Video: Finally High Profile H.264

Section by Brian Klug

There are a few things different with video capture on the iPhone 5 thanks to improvements to both the ISP inside Apple’s A6 SoC, and also software UI changes. First off, because the iPhone 5 display is now 16:9, there’s no cropped view by default or aspect-correct view with letterboxing for video capture. Instead the iPhone 5 video capture window takes an iPad-like approach with transparent UI elements for preview and shooting video.

What’s new is the ability to take still images at 1920x1080 while recording video by tapping a still image capture button that appears while recording. This is a feature we’ve seen onboard a ton of other smartphones and works the same way here. Note that you can’t magically get a wider field of view or the whole CMOS area while shooting video, it’s essentially dumping one frame from video capture as a JPEG instead of into an H.264 container.


In addition the iPhone 5’s tweaked Sony CMOS still uses a smaller center region for video capture. The difference in field of view is pretty big, but nothing that users haven’t already dealt with in the past.

The iPhone 5 brings two main things to video capture. The first is improved electronic image stabilization tweaks and improvements to ISP. The difference is visible but not too dramatic unless you know what you’re looking for. I would wager most users won’t notice a huge step forward from the 4S but if you’re using an iPhone 4 this will be a marked improvement.

The other improvement is video encoding. The iPhone 5 now shoots rear facing 1080p30 video at 17 Mbps H.264 high profile with CABAC. This is a huge step in encoding from the relatively absurd 22–24 Mbps baseline H.264 that the iPhone 4S would shoot at 1080p30. The result is vastly more quality per bit on the iPhone 5, for a big reduction in storage space per minute of video. I did some digging around and found that the A6 uses an Imagination Technologies PowerVR VXE380 for encoding and VXD390 for decoding, which is what I thought was in the previous SoC as well but perhaps wasn’t clocked high enough for encode at high profile. This brings the iPhone 5’s encoder on paper up to match what I see other smartphones running their 1080p video at as well (17 Mbps high profile).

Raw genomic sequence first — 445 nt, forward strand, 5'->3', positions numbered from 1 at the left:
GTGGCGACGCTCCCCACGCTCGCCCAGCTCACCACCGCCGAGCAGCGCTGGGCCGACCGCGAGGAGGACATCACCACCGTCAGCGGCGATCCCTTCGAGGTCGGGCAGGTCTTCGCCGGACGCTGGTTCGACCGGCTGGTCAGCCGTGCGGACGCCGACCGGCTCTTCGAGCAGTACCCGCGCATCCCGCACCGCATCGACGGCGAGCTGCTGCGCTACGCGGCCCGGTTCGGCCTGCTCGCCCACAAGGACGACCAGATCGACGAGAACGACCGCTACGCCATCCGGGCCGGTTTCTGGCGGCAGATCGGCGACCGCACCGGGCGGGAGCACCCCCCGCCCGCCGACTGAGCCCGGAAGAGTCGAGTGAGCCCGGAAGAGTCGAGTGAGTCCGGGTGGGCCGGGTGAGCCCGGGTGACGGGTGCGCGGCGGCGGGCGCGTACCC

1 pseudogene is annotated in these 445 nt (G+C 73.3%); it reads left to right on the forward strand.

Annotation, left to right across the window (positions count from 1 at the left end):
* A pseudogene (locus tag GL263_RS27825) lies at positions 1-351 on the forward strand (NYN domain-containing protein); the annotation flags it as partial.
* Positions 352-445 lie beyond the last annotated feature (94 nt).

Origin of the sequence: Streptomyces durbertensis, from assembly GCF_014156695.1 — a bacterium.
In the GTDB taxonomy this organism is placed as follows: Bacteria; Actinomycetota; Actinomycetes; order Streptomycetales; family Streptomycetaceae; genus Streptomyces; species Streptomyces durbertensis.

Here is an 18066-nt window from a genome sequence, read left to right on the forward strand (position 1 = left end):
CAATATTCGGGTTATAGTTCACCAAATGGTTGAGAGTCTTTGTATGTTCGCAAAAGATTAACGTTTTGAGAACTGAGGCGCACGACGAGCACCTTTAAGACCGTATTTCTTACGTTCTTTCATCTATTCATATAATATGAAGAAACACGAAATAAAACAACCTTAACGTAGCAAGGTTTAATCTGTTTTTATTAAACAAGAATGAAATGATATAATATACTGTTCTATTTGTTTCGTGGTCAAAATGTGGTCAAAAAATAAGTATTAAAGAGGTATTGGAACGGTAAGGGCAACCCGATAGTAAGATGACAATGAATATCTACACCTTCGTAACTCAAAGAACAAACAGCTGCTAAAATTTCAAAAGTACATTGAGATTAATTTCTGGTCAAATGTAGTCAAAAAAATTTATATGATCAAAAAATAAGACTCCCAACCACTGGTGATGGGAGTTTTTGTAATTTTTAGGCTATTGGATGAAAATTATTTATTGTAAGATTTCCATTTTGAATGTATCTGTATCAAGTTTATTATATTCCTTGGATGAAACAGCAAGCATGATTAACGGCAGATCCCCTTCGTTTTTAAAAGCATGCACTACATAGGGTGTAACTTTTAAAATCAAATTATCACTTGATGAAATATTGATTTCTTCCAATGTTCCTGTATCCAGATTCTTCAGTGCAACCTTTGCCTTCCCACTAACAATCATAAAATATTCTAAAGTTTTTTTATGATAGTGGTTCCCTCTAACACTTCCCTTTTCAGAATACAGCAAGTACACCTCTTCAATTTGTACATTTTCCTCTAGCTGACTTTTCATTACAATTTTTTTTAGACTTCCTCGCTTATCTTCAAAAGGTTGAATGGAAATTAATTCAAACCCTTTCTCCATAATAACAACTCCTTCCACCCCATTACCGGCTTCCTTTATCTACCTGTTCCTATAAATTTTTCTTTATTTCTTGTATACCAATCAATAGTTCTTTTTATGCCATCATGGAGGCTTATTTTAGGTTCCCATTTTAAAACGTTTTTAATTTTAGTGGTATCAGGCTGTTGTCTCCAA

On the front facing camera Apple is shooting 720p30 at 11 Mbps H.264 baseline, as opposed to the VGA at 3.5 Mbps that the 4S shot. Interestingly enough both front and rear shooting modes still are just mono audio, 64 kbps AAC. I would’ve liked to see stereo here since almost all the competition is shooting stereo, and it’d put those 3 microphones to use.


To get a feel for video quality, I stuck my iPhone 4S and iPhone 5 in my dual camera bracket with pistol grip and made a series of three videos. I then combined them and put them side by side for ease of comparison. I’ve uploaded the result to YouTube, but you can also grab the original videos (548 MB zip) if you’d like from the site directly without the transcode.

Overall the most dramatic improvement is the front facing camera, which is obviously night and day. Better image stabilization is noticeable while I’m walking around being intentionally shaky, but nothing hugely dramatic. The main rear facing video improvement seems to be an increase in sharpness (watch the power lines and wires in the native resolution version) and slightly wider field of view. That’s to say nothing of the fact that this quality comes at a bitrate that’s lower than the previous version but with better encode settings.